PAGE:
JB: I would like to actually raise a number of issues. First of all, one of the articles that I first was impressed by when reading about the lobby, one that you wrote in 1989, Stephen, in The Progressive magazine, in which you quote a local Congressperson, Ron Dellums, saying, “If I stuck my neck out on this, I would be taken out.” And it's interesting – Ron Dellums, when he became head of the Armed Services Committee, without telling the anti-apartheid organizations, pulled a plank out of the anti-apartheid legislation that would have penalized Israel for selling arms to South Africa. And why he did this, he explained at a conference when I asked him about it here in Berkeley, it was generally unknown, he said one Democrat after another came to him and said, “Ron, if you don't pull that plank out on Israel, you have to take my name off the bill.” Now, in terms of Stephen saying that many of these Congresspeople support Israel even where there are no Jewish voters, Jewish voters are important in certain key cities, but it's not Jewish voters that's key – it's Israeli … it's Jewish money. And also, but even in terms of someone in a non-Jewish-dominated area, a pro-Israel Congressman is quoted by Morton Kondraki in The New Republic back in 1989, he said, “If there were a secret ballot, aid to Israel would be cut severely. It's not out of affection anymore that Israel gets $3 billion a year. It's from a fear that you'll wake up one morning and find that an opponent has a half a million dollars to run against you.” Now that half a million was 1989, it's gone up from that.
It's interesting – during the first Gulf War, where Congress was divided, Larry Kohler in the Washington Jewish Week, hardly a PLO publication, wrote how the Israel lobby decided that they did not want it to appear that this is a war for Israel, so they would have Jewish Congresspeople vote against the war, but have Republicans who they give a lot of money to – Mitch McConnell doesn't have a Jewish constituency, he's had a huge amount of money – to vote for the war. And still it was very close until Tom Lantos, who is a U.S. Congressman but who represents … according to the Jerusalem Post, he represents Israel in foreign countries where Israel does not have any formal diplomacy, and he brought over, or participated in bringing over … supposedly brought over a young woman in Kuwait who had been a nurse, and she talked in Congress how she'd seen all these babies thrown out of incubators. And this was a totally false story, but this was so convincing that Amnesty International criticized Iraq, and this was how the Israel lobby, with Lantos a part of it, gave us the first Gulf War.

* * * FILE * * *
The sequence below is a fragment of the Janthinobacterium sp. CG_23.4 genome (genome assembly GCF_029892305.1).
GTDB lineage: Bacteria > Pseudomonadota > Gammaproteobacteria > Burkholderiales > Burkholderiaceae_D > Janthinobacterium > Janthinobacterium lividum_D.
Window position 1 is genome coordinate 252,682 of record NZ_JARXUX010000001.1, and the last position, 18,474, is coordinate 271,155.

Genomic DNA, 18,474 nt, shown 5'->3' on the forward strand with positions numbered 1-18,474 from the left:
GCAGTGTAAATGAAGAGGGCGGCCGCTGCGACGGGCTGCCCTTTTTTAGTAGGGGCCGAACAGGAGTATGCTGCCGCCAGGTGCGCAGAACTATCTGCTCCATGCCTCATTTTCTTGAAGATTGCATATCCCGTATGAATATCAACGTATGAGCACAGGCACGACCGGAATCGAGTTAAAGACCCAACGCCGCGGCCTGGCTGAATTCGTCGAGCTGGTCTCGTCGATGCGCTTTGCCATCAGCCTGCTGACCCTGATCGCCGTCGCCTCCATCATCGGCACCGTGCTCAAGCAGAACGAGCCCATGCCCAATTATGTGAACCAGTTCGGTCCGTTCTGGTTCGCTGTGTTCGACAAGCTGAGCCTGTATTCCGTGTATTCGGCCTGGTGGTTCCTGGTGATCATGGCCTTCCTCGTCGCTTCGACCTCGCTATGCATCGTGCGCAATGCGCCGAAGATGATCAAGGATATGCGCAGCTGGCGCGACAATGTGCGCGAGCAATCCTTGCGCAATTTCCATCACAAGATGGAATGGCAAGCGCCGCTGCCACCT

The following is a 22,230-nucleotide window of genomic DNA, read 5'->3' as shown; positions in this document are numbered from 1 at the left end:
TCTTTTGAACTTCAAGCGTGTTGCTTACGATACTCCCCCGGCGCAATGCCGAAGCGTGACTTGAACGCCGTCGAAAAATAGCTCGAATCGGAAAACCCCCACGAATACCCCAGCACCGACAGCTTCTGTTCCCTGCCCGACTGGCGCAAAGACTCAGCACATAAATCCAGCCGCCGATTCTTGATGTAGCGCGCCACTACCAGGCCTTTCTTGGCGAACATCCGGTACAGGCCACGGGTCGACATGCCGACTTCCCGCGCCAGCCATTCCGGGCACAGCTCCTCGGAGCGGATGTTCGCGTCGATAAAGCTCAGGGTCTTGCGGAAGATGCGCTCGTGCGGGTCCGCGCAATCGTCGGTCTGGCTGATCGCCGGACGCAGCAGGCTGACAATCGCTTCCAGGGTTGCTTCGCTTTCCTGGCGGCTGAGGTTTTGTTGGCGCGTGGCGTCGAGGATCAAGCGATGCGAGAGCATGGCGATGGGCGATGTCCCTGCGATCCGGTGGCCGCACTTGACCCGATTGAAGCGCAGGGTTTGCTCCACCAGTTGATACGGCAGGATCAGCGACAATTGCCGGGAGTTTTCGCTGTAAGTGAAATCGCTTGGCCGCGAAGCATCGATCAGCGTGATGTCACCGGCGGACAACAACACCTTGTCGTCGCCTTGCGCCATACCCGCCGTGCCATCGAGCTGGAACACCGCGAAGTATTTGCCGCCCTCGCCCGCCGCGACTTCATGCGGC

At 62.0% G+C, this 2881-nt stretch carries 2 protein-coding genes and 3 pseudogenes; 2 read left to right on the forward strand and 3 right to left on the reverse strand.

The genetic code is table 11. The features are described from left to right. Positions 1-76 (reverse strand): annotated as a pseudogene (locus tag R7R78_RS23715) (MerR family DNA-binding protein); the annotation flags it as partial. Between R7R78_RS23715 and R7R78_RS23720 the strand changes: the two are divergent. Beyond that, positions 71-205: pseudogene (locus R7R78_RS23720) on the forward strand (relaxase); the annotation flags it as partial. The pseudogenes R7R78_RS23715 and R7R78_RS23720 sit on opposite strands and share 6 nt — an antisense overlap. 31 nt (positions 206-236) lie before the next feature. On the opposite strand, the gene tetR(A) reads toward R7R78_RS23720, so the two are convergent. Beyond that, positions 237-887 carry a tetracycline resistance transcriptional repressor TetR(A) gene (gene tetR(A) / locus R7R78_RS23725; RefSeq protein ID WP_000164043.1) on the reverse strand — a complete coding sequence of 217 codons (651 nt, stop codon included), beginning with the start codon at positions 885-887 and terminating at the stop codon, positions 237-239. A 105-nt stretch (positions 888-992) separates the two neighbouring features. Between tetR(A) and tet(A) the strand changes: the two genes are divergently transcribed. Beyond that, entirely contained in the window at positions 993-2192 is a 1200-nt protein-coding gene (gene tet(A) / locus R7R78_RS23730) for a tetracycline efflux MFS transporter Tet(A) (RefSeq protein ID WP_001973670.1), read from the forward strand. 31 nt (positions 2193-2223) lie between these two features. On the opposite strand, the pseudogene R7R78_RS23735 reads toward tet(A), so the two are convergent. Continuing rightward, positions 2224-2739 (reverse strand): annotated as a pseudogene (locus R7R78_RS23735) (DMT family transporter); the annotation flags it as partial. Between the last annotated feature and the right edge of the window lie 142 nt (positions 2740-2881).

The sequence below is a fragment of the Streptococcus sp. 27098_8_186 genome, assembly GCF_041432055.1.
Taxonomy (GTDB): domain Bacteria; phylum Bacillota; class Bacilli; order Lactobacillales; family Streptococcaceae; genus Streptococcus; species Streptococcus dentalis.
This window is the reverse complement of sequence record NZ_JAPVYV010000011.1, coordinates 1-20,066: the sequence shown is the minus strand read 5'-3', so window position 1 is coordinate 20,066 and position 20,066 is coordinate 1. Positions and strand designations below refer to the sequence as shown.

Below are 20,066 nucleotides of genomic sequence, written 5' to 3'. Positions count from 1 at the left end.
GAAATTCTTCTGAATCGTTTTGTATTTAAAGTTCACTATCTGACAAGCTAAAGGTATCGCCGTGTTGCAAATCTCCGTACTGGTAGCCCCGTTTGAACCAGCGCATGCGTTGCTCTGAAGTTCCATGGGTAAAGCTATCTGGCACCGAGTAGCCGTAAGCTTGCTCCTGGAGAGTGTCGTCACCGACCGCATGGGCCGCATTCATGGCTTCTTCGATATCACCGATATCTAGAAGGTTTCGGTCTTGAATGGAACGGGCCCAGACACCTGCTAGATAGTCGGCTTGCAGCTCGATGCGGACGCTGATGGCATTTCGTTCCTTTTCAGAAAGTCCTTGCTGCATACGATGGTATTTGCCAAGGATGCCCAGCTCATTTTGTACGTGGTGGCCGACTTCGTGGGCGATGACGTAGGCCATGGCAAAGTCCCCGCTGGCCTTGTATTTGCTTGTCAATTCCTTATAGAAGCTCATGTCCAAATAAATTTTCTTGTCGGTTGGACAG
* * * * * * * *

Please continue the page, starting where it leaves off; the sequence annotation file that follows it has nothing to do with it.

The second Gulf War was even more open. Not only do we have the neocons calling for it, but when AIPAC had a conference before the war began, they had all these exhibits about the threats of weapons of mass destruction on the part of Iraq, and a number of Americans, Jewish Americans included, like Robert Zelikow, chair of the 9/11 Commission, said at a panel a year after 9/11, “This war in Iraq was for Israel's security, but we couldn't sell that to the American people.”
M: Stephen, the left is usually focused like a laser beam on the money trail, following the money to explain breakdowns in our democratic process, and it's very good at documenting how special interest groups such as private corporations directly affect policy behind the scenes in their respective fields. It's simple, intuitive, cause-and-effect reasoning. Money equals power. Yet when it comes to the issue of Palestine-Israel, all of a sudden that clarity of cause and effect gives way to a much more elaborate reasoning, and fingers are pointed at all the usual suspects: big oil, defense contractors, and U.S. imperialism, even the Christian right, except for one: the incredible impact of Zionist money and influence in this country, which you acknowledge but you tend to downplay, you and Chomsky and others. Would you explain again to our listeners why you feel that Zionist influence for the past 60 years has not been a major factor in deciding U.S.-Israel policy?